For a more complete understanding of the present invention and for further advantages thereof, the following Detailed Description of the Preferred Embodiments makes reference to the accompanying Drawings, in which:
FIG. 1 is a simplified schematic diagram illustrating the recordation of angularly multiplexed image patterns in a volume holographic medium;
FIG. 2 is a simplified schematic diagram illustrating a plane wave object beam used to generate normalization factors for the stored patterns in the holographic medium of FIG. 1; and
FIG. 3 is a simplified schematic diagram illustrating correlation of an object pattern with image patterns stored in the holographic medium of FIG. 1.
Volume holographic correlation has the potential for achieving great improvements in computer assisted pattern recognition. A volume holographic memory can be used to store a library of image patterns (up to thousands of images, for example). A given input object pattern can then be compared simultaneously (in parallel) with the entire library of stored image patterns. The correlation system retrieves the stored image pattern that most closely resembles the input object pattern. If the system performs this function in the time of one millisecond, with a library of 1,000 stored patterns each comprising an image of 512 by 512 pixels, for example, the equivalent computational rate achieved is on the order of 250 billion operations per second.
In an experimental demonstration of a volume holographic correlator, 5000 fingerprints obtained from published FBI data were stored as a library of angularly multiplexed holograms in a one cubic centimeter photorefractive crystal (comprising LiNbO3). The holograms were exposed sequentially, with the exposure times following a prescribed schedule to produce uniform amplitude gratings. When the holograms were read out with an input object pattern, an array of spots was generated almost instantaneously, with the intensity of each spot encoding the degree of correlation between a corresponding stored pattern and the input object pattern. By simply identifying the spot in the array with the highest intensity, the system determines the particular stored image pattern that most closely matches the input object pattern. An important aspect of holographic correlation is that the speed of comparison remains essentially the same regardless of the size of the reference library stored in the holographic medium. This inherent parallelism of holographic correlators is not possible with conventional sequential comparison schemes. Furthermore, the images that can be stored and retrieved in a holographic correlator are not limited to fingerprints or other two dimensional patterns. When used in conjunction with existing computing systems, holographic correlators can provide solutions to problems in machine vision, pattern recognition, speech recognition, and smart memory access.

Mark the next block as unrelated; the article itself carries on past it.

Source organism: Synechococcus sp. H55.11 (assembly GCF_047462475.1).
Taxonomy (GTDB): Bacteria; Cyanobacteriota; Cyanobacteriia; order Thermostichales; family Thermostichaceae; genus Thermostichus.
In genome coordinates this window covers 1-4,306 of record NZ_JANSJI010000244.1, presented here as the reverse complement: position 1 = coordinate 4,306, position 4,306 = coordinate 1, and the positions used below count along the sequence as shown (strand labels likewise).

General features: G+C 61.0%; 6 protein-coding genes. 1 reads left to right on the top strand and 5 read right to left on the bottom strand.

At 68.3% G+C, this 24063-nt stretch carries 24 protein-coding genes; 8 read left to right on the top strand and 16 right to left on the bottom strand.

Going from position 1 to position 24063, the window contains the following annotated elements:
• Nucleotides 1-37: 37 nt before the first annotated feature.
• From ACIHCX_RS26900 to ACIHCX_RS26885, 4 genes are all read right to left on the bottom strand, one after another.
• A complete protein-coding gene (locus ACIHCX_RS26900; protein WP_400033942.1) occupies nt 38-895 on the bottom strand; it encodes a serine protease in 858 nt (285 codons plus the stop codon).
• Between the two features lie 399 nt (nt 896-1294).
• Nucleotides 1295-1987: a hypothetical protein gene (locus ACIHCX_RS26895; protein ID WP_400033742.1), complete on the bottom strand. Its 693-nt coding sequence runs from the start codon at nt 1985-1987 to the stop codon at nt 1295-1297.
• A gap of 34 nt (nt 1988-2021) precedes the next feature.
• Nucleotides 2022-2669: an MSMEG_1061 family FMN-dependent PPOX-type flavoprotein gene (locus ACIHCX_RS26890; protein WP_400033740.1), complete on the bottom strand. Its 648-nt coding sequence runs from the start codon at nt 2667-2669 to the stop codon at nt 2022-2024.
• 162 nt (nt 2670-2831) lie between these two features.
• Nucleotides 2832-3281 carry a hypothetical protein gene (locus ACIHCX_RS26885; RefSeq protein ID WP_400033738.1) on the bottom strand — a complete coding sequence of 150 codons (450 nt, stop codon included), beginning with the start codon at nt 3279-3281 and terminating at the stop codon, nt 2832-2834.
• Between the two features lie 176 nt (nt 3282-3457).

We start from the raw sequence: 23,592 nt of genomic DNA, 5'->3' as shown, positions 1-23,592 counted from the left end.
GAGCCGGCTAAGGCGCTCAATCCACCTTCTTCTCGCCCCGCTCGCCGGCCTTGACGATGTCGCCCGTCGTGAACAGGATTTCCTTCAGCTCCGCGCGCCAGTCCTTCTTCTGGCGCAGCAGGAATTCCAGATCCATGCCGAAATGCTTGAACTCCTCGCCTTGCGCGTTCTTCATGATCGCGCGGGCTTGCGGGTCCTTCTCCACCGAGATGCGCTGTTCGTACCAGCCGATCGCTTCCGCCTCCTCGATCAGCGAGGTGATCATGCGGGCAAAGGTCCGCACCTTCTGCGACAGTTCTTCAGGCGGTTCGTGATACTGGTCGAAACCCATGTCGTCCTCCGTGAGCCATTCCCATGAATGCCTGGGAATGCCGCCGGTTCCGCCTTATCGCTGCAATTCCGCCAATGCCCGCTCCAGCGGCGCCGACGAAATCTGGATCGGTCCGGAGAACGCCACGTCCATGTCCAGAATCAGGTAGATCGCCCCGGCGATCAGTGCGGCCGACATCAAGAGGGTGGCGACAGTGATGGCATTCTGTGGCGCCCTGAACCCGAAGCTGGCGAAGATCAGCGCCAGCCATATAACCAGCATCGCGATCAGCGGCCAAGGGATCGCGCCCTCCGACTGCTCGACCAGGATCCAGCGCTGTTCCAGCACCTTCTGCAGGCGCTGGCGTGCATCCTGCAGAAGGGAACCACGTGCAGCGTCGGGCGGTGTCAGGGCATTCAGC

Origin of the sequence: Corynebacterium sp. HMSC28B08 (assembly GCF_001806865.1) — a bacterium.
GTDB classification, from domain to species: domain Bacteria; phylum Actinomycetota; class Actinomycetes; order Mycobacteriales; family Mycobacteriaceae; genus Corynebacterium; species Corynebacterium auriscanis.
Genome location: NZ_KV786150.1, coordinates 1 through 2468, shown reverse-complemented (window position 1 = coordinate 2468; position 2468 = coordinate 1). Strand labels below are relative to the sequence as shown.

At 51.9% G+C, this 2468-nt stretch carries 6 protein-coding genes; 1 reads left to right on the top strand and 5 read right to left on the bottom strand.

Before practical holographic correlation systems can be implemented, however, there are certain technical difficulties that must be solved. One major problem is the inherent nonuniformity in the strengths of the individual holograms that are recorded in the holographic medium. Such nonuniformities can arise from material imperfections and from variations in the exposure-to-exposure sequence of recordings needed to build the library of stored image patterns in the composite hologram.
As shown in the simplified schematic diagram of FIG. 1, a beam 14 from a source 12 (generally a laser) carries an object image, typically generated by a spatial light modulator (SLM) 16, that interacts with a plane wave reference beam Rm to form gratings in a volume holographic medium 18 (such as a photorefractive crystal, for example). FIGS. 1-3 are simplified by omitting commonly understood optical elements such as lenses, mirrors, beam splitters, et cetera. For example, reference beams Rm are generally derived from beam 14 using a beam splitter. As is known in the art, a set of angularly multiplexed image patterns gm (x) can be recorded in holographic medium 16, wherein each object image gm (x) is recorded using a unique, angularly offset plane wave reference beam Rm. The holograms are generally recorded at the Fourier transform plane, so that Fourier transforms of gm (x) are recorded (linear transforms other than Fourier transforms may also be used, however). With Gm (x') representing the linear transform of gm (x), and * denoting a complex conjugate, the hologram amplitude H(x') after M exposures (one exposure for each stored image pattern) is given by: